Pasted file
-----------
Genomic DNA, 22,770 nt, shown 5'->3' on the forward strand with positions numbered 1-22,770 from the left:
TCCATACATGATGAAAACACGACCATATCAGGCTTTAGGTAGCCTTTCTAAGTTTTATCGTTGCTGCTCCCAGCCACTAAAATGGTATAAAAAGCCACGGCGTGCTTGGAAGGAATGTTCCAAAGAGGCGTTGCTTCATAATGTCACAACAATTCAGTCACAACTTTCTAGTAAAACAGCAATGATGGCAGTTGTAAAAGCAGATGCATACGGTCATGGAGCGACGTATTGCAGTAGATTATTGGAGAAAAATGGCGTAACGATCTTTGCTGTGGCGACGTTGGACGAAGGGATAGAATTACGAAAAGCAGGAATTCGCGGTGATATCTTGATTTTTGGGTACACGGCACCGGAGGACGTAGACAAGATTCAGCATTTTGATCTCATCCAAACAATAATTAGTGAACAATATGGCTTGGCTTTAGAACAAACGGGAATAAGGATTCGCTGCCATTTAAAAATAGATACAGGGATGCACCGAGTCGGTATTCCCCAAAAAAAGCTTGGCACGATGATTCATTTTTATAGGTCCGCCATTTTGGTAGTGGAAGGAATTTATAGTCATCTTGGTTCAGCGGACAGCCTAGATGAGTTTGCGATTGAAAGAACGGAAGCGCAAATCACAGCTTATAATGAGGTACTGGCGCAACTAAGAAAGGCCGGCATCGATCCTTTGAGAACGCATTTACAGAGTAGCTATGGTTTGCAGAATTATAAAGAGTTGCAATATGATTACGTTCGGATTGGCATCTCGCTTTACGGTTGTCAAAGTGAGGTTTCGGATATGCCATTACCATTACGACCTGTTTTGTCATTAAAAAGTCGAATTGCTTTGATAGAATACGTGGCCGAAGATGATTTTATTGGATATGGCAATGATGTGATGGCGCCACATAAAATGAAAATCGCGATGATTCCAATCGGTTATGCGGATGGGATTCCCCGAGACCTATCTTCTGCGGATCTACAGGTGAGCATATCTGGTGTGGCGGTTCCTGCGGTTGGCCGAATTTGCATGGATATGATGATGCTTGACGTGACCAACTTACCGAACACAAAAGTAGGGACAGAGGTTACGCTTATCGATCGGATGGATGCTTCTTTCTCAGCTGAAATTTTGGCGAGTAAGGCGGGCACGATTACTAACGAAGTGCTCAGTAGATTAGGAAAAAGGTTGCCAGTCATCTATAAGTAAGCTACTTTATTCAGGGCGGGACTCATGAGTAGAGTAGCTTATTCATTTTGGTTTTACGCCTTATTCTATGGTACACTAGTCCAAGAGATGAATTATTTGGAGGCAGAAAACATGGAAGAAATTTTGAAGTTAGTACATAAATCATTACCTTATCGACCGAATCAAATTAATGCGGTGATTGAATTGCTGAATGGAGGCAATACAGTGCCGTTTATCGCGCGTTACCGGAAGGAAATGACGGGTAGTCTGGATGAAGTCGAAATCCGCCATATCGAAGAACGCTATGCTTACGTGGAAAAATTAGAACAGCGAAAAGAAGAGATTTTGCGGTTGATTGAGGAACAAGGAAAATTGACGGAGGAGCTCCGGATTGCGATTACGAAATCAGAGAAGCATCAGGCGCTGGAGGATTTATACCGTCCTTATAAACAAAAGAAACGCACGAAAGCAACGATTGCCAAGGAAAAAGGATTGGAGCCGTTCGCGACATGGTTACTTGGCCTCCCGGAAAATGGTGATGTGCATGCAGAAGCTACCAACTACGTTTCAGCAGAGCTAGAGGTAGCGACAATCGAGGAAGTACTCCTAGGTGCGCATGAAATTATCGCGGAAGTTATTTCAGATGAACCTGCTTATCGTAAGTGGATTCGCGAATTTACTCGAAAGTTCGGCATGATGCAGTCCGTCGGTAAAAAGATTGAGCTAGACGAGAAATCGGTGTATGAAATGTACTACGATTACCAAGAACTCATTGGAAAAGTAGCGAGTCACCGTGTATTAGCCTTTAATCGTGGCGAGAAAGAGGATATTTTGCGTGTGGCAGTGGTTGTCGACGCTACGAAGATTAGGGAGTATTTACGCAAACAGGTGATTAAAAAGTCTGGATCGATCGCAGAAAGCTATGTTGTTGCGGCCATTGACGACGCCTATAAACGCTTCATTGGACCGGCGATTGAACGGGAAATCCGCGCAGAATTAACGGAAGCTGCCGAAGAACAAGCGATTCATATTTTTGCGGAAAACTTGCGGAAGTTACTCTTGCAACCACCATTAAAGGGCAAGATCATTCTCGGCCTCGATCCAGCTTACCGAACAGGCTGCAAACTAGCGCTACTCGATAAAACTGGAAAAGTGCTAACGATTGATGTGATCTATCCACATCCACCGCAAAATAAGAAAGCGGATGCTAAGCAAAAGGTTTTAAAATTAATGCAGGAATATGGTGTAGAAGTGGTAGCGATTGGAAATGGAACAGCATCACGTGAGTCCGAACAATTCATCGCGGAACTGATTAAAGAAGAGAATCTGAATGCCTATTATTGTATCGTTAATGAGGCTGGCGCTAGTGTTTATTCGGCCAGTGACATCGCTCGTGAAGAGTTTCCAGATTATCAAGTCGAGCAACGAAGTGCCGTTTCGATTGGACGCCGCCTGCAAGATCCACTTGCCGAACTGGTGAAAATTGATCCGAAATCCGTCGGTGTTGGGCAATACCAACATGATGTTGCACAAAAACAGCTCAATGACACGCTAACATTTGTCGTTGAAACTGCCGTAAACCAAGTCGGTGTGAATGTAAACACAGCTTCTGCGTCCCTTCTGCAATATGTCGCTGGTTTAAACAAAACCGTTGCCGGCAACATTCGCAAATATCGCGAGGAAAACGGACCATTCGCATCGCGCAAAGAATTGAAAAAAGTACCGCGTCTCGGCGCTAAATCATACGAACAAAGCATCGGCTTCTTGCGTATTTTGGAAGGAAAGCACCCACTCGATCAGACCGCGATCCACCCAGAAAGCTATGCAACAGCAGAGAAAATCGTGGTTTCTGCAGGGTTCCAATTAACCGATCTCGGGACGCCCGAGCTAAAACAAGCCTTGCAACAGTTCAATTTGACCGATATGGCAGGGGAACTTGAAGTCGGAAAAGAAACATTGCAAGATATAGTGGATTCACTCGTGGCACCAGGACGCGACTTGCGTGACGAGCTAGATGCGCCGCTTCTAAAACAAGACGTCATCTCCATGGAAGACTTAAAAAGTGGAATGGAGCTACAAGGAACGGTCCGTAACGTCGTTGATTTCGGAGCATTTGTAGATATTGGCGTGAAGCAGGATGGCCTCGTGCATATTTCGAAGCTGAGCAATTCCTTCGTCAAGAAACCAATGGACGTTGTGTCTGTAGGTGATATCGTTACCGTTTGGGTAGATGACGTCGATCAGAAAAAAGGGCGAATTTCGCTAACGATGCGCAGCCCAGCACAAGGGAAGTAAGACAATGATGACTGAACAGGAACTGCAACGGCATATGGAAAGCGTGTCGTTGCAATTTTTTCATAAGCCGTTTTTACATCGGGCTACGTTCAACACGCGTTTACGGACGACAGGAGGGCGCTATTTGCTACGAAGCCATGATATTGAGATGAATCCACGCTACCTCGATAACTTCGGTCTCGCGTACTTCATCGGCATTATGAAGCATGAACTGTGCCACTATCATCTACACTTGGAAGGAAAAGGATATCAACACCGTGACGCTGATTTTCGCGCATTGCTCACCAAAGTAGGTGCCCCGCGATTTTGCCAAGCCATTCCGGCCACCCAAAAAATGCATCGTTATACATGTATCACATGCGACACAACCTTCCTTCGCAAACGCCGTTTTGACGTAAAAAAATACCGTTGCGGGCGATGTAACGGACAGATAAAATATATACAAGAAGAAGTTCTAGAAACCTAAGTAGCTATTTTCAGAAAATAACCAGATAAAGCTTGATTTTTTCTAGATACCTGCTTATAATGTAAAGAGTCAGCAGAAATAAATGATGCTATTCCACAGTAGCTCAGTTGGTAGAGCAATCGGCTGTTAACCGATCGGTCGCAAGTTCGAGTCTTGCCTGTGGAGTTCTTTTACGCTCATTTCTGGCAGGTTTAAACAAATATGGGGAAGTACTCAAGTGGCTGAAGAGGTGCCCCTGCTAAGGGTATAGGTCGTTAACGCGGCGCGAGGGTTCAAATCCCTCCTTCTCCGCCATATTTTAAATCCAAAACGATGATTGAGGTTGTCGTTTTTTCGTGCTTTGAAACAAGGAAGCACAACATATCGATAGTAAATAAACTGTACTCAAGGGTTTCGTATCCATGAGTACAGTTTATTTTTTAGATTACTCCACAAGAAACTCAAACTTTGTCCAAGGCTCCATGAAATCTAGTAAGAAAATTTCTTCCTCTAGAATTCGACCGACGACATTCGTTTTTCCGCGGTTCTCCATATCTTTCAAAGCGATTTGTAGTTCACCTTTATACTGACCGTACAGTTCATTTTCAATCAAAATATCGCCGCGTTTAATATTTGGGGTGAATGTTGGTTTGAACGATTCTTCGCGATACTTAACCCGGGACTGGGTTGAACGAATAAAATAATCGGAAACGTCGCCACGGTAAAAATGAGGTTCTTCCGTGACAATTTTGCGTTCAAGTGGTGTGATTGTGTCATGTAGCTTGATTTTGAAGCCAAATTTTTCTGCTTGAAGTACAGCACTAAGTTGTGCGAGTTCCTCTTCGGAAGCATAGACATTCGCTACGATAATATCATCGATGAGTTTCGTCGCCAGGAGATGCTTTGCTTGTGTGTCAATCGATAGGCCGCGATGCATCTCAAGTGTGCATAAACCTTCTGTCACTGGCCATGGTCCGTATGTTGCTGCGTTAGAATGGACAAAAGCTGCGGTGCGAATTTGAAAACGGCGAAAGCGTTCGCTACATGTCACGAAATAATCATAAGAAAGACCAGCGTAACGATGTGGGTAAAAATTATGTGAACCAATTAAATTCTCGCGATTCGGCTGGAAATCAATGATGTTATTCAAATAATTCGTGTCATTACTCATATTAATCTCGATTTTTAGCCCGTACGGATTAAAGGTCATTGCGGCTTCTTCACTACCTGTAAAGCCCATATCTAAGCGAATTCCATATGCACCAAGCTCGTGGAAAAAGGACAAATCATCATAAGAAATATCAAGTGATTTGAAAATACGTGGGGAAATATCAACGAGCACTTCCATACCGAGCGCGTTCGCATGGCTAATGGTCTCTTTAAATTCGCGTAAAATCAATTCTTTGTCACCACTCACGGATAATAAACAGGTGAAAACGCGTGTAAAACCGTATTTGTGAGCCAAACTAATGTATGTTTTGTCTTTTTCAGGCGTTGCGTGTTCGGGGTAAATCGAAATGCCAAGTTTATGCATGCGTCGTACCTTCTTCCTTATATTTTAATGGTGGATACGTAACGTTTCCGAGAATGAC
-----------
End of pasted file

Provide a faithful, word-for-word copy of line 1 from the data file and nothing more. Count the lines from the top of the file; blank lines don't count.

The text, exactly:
Genomic DNA, 22,770 nt, shown 5'->3' on the forward strand with positions numbered 1-22,770 from the left: